In addition, the casting director is a lecturer. It is not shown what, if any, input the students had in the casting process. Further, the director of the film is the head of the film school. Once again, it is unclear how students have learned about the directing process. The lecturer is shown rehearsing the actors without any students present to view, participate in and learn from the process. Perhaps, during other rehearsals there were students present but, if so, it would have been good to include this within the documentary so that it is clear how students have learned direction within the project.
In contrast, the production designer lecturer’s mentoring technique appears to be far more beneficial for the student as the lecturer discusses how she purposely has not been an “ideas person” but has made herself available to facilitate the student’s ideas and make suggestions to help the student create her own ideas. As a consequence, the student stresses how lucky she has been to have the support and guidance of a professional production designer.
Perhaps, however, the process of working alongside professional filmmakers in any capacity was enough for the students to gain somewhat of an understanding of the filmmaking process. Hopefully, subsequent Masters film groups at Griffith will be given the opportunity to be more ‘hands on’ in the script editing, casting and directing process or, at least be given more of an opportunity to shadow these key major roles than is shown within the documentary.
The submission could benefit from the inclusion of research questions such as “Does the mentoring process of Griffith Masters film students by lecturers and industry professionals during the making of a short film lead to effective learning of film craft by students?” The interviews with students could also go a little deeper in terms of what they have learned and what part/s of the process with their mentors were most effective. While there appears to be an example of research as practice here, this submission would be strengthened by the authors clearly defining where this research lies and how the film, The Making of Away exposes practice as research.
PEER REVIEW 2
The ‘Making of Away’ documentary is beautifully made and the story well told. The information is carefully released as the process unfolds. The behindthescenes sound and vision are shot and recorded with such confidence that I’d like to see the ‘behindthescenes’ of the ‘behindthescenes’. It certainly makes for a fantastic teaching resource, which I gather is what you set out to do. Unfortunately, I don’t think it showcases any more research than that which goes into the making of any film.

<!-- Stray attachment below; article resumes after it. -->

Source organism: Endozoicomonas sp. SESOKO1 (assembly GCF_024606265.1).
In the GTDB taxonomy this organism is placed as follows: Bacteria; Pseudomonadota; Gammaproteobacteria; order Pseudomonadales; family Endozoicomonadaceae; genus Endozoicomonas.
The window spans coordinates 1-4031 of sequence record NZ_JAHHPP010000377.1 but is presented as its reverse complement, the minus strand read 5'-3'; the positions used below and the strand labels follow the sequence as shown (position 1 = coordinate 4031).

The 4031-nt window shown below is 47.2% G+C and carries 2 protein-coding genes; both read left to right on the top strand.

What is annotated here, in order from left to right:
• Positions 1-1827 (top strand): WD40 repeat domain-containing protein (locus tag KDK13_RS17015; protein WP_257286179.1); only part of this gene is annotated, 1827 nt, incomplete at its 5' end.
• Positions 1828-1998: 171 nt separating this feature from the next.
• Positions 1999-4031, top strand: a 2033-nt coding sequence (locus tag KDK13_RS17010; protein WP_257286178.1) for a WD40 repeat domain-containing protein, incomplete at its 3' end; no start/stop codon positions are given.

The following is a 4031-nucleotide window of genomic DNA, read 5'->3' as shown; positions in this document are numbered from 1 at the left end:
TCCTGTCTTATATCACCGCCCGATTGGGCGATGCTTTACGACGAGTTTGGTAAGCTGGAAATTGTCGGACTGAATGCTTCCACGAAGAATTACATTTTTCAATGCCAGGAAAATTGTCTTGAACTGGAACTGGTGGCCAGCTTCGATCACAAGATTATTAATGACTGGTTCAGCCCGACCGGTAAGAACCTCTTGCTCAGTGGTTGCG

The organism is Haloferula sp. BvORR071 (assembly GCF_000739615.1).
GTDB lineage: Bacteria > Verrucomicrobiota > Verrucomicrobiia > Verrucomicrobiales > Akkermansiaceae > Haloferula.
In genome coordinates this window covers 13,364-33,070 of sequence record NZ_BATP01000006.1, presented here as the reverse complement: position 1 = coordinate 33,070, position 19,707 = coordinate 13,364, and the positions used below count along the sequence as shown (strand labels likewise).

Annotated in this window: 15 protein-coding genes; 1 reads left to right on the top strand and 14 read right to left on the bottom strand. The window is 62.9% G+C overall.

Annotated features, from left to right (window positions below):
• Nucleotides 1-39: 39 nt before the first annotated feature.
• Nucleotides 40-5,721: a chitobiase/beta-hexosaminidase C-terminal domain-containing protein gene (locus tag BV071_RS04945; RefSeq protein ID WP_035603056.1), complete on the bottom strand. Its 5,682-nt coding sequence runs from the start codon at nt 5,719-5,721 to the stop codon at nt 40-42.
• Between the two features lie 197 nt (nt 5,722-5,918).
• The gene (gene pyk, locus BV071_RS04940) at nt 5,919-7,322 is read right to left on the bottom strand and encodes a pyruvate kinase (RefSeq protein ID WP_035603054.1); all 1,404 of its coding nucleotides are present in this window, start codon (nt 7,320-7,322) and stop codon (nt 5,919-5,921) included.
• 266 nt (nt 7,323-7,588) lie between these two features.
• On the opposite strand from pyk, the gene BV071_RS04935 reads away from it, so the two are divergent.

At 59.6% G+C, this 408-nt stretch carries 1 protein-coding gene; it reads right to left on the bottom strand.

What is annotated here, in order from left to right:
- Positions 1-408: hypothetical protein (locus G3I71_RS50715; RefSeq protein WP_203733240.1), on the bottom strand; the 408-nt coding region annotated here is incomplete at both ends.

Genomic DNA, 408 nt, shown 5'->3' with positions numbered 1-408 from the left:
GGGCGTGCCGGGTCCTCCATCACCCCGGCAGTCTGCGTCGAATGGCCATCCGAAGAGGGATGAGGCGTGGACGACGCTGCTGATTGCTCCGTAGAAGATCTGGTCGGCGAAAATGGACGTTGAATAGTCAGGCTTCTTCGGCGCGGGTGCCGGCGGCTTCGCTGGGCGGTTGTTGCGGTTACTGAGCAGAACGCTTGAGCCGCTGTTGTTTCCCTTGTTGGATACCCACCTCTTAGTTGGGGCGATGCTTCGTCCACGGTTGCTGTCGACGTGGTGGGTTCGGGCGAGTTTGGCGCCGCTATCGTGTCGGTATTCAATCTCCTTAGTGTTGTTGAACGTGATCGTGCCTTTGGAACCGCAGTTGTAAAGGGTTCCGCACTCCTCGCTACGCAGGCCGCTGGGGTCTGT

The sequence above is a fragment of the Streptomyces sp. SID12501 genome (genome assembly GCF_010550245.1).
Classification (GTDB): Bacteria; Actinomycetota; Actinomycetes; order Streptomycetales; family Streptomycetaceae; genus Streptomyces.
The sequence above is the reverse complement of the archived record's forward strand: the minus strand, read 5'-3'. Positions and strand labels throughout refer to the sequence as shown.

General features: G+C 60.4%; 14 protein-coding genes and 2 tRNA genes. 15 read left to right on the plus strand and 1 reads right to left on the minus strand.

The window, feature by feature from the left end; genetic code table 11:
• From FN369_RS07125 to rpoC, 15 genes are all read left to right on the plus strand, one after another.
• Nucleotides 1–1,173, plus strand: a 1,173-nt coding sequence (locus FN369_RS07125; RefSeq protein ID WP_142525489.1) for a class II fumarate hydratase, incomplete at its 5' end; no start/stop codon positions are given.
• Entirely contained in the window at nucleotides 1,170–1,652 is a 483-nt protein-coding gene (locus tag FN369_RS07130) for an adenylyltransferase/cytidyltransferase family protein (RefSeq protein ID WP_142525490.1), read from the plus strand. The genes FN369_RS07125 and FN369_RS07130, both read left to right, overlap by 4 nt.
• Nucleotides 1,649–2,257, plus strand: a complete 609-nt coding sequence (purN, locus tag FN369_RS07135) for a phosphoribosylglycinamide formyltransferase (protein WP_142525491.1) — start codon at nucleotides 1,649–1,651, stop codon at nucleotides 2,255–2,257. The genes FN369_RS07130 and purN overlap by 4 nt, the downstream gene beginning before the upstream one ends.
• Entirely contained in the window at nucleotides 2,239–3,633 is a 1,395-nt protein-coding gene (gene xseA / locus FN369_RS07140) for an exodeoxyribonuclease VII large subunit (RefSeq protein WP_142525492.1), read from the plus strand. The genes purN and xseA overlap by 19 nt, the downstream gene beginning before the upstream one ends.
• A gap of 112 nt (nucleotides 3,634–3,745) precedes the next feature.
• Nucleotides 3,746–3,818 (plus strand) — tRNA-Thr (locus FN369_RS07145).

I’m not sure that the film, or the process it describes, holds up as ‘groundbreaking.’ Most film schools have gone through this process, and a ‘makingof’ is hardly a new phenomenon. Having said that, it is a very instructive text that describes the production process intimately. This could be shown to students of all levels. Perhaps a better way to validate your research claims would be to shift the focus to teaching and learning. The documentary works well at explaining the production process but doesn’t delve deep enough into the pedagogy of the process. A different edit and/or supplementary material could move it into a piece of research.
It could include the professional mentors’ critiques of the student’s work. I’m sure it was a wonderful production process for all but it would’ve been good to learn about where things went wrong, where expectations were not met – so that next time the process could be improved upon. This iterative method may encourage interesting developments in filmmaking techniques that could depart from the orthodox film production process. This (potentially) new process may, in turn, be fed back to industry. Academics and students alike have changed the way industries work in other fields. I see no reason why this can’t happen in the film industry.
It was great to hear the DOP talking about how much he learns on student shoots because they don’t have the constraints of a professional shoot – this could be worth exploring in future iterations, investigating how these mentoring relationships are set up and cultivated. Other than this I couldn’t see how this mentoring process was innovative.
Most importantly it would be instructive to read and hear of the student’s reflection on the process. This would have to be done throughout the process, as I presume it was, rather than being a superlative laden report at the end.
There could be an interactive, episodic version that would be more instructive and innovative as you delve deeper into each area. I’ve often felt, when editing, that the stuff that ends up on the cutting room floor is a better teaching resource than what ends up in the film. Performance, sound, shot construction, etc. that is not included in the cut sheds more light on the process – the artifice is stripped away.
I understand that a linear ‘makingof’ sits well with the film it describes, but a multilinear work could be used across a whole semester or year as opposed to screening it once at the beginning of the semester. If these works were housed on a website, then the reports and reflection from the mentors, students, and academics could be included alongside all of the paperwork for the film production. This would be of interest to film students and academics as well as film practitioners. This resource could be hidden behind a firewall if you felt proprietorial, or shared for all if you felt otherwise.
None of this critique takes away from a thorough process, beautifully described. Perhaps all of these things I’ve mentioned you are considering anyway. There is no reason why this kind of critique could not be included in the research statement. After all, the best research comes out of work that doesn’t succeed or goes in different directions than you expected – serendipity.
In whatever form it finishes up in, I would be keen to use it in our teaching.